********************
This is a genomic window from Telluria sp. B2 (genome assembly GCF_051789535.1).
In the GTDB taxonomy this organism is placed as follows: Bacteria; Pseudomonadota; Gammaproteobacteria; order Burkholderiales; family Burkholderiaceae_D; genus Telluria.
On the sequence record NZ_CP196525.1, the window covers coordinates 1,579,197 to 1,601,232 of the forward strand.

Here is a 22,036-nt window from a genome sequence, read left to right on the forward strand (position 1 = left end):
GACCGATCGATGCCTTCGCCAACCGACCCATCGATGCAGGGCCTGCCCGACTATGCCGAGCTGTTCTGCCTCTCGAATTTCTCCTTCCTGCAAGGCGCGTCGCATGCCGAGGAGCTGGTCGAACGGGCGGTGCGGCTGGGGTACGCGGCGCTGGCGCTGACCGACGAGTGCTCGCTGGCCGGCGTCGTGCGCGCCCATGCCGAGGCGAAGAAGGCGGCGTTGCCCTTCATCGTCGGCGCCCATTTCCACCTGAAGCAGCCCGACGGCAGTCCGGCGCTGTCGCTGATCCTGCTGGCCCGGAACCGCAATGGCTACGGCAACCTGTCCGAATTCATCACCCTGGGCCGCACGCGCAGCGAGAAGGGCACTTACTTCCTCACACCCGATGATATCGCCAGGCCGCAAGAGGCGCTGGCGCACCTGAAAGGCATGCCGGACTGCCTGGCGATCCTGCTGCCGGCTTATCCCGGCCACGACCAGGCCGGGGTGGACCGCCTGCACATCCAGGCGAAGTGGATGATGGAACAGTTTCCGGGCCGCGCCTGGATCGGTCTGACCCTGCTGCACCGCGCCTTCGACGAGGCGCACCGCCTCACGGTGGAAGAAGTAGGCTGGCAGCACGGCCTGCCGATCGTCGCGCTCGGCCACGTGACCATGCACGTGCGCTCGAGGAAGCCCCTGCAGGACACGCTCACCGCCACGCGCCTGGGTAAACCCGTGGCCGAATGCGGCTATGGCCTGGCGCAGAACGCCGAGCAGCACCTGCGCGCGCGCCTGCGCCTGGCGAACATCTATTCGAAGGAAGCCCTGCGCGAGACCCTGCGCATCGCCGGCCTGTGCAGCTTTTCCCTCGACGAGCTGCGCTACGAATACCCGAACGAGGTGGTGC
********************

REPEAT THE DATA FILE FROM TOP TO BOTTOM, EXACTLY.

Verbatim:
This is a genomic window from Telluria sp. B2 (genome assembly GCF_051789535.1).
In the GTDB taxonomy this organism is placed as follows: Bacteria; Pseudomonadota; Gammaproteobacteria; order Burkholderiales; family Burkholderiaceae_D; genus Telluria.
On the sequence record NZ_CP196525.1, the window covers coordinates 1,579,197 to 1,601,232 of the forward strand.

Here is a 22,036-nt window from a genome sequence, read left to right on the forward strand (position 1 = left end):
GACCGATCGATGCCTTCGCCAACCGACCCATCGATGCAGGGCCTGCCCGACTATGCCGAGCTGTTCTGCCTCTCGAATTTCTCCTTCCTGCAAGGCGCGTCGCATGCCGAGGAGCTGGTCGAACGGGCGGTGCGGCTGGGGTACGCGGCGCTGGCGCTGACCGACGAGTGCTCGCTGGCCGGCGTCGTGCGCGCCCATGCCGAGGCGAAGAAGGCGGCGTTGCCCTTCATCGTCGGCGCCCATTTCCACCTGAAGCAGCCCGACGGCAGTCCGGCGCTGTCGCTGATCCTGCTGGCCCGGAACCGCAATGGCTACGGCAACCTGTCCGAATTCATCACCCTGGGCCGCACGCGCAGCGAGAAGGGCACTTACTTCCTCACACCCGATGATATCGCCAGGCCGCAAGAGGCGCTGGCGCACCTGAAAGGCATGCCGGACTGCCTGGCGATCCTGCTGCCGGCTTATCCCGGCCACGACCAGGCCGGGGTGGACCGCCTGCACATCCAGGCGAAGTGGATGATGGAACAGTTTCCGGGCCGCGCCTGGATCGGTCTGACCCTGCTGCACCGCGCCTTCGACGAGGCGCACCGCCTCACGGTGGAAGAAGTAGGCTGGCAGCACGGCCTGCCGATCGTCGCGCTCGGCCACGTGACCATGCACGTGCGCTCGAGGAAGCCCCTGCAGGACACGCTCACCGCCACGCGCCTGGGTAAACCCGTGGCCGAATGCGGCTATGGCCTGGCGCAGAACGCCGAGCAGCACCTGCGCGCGCGCCTGCGCCTGGCGAACATCTATTCGAAGGAAGCCCTGCGCGAGACCCTGCGCATCGCCGGCCTGTGCAGCTTTTCCCTCGACGAGCTGCGCTACGAATACCCGAACGAGGTGGTGC